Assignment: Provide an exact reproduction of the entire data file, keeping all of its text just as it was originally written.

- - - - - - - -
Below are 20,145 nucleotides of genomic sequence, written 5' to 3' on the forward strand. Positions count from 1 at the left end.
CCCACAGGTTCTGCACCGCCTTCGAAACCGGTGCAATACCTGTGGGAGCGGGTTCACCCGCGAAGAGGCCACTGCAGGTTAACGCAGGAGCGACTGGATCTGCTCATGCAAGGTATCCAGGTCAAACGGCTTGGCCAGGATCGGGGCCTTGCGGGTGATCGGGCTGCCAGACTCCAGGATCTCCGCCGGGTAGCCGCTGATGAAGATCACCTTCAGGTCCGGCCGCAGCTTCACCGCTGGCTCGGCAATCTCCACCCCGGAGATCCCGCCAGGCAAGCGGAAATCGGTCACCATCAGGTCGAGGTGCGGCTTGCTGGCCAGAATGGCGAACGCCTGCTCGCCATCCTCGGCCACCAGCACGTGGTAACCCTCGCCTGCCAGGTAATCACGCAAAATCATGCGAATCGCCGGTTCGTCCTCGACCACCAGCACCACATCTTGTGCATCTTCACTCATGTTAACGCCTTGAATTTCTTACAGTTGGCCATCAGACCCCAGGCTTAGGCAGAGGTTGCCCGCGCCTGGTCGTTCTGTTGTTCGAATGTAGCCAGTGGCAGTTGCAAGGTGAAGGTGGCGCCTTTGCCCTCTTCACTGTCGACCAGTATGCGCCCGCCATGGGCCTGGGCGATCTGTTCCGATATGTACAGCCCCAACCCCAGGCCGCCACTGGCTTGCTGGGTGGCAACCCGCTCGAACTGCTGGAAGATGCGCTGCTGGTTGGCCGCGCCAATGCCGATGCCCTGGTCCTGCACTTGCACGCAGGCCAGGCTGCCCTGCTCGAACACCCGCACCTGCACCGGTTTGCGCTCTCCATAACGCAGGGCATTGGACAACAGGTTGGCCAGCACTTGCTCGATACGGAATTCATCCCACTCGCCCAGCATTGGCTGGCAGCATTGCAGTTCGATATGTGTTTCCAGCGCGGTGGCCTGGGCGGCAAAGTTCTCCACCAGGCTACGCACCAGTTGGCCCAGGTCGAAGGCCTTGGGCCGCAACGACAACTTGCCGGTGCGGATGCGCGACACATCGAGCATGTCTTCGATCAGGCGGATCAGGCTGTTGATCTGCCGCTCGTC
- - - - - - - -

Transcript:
Below are 20,145 nucleotides of genomic sequence, written 5' to 3' on the forward strand. Positions count from 1 at the left end.
CCCACAGGTTCTGCACCGCCTTCGAAACCGGTGCAATACCTGTGGGAGCGGGTTCACCCGCGAAGAGGCCACTGCAGGTTAACGCAGGAGCGACTGGATCTGCTCATGCAAGGTATCCAGGTCAAACGGCTTGGCCAGGATCGGGGCCTTGCGGGTGATCGGGCTGCCAGACTCCAGGATCTCCGCCGGGTAGCCGCTGATGAAGATCACCTTCAGGTCCGGCCGCAGCTTCACCGCTGGCTCGGCAATCTCCACCCCGGAGATCCCGCCAGGCAAGCGGAAATCGGTCACCATCAGGTCGAGGTGCGGCTTGCTGGCCAGAATGGCGAACGCCTGCTCGCCATCCTCGGCCACCAGCACGTGGTAACCCTCGCCTGCCAGGTAATCACGCAAAATCATGCGAATCGCCGGTTCGTCCTCGACCACCAGCACCACATCTTGTGCATCTTCACTCATGTTAACGCCTTGAATTTCTTACAGTTGGCCATCAGACCCCAGGCTTAGGCAGAGGTTGCCCGCGCCTGGTCGTTCTGTTGTTCGAATGTAGCCAGTGGCAGTTGCAAGGTGAAGGTGGCGCCTTTGCCCTCTTCACTGTCGACCAGTATGCGCCCGCCATGGGCCTGGGCGATCTGTTCCGATATGTACAGCCCCAACCCCAGGCCGCCACTGGCTTGCTGGGTGGCAACCCGCTCGAACTGCTGGAAGATGCGCTGCTGGTTGGCCGCGCCAATGCCGATGCCCTGGTCCTGCACTTGCACGCAGGCCAGGCTGCCCTGCTCGAACACCCGCACCTGCACCGGTTTGCGCTCTCCATAACGCAGGGCATTGGACAACAGGTTGGCCAGCACTTGCTCGATACGGAATTCATCCCACTCGCCCAGCATTGGCTGGCAGCATTGCAGTTCGATATGTGTTTCCAGCGCGGTGGCCTGGGCGGCAAAGTTCTCCACCAGGCTACGCACCAGTTGGCCCAGGTCGAAGGCCTTGGGCCGCAACGACAACTTGCCGGTGCGGATGCGCGACACATCGAGCATGTCTTCGATCAGGCGGATCAGGCTGTTGATCTGCCGCTCGTC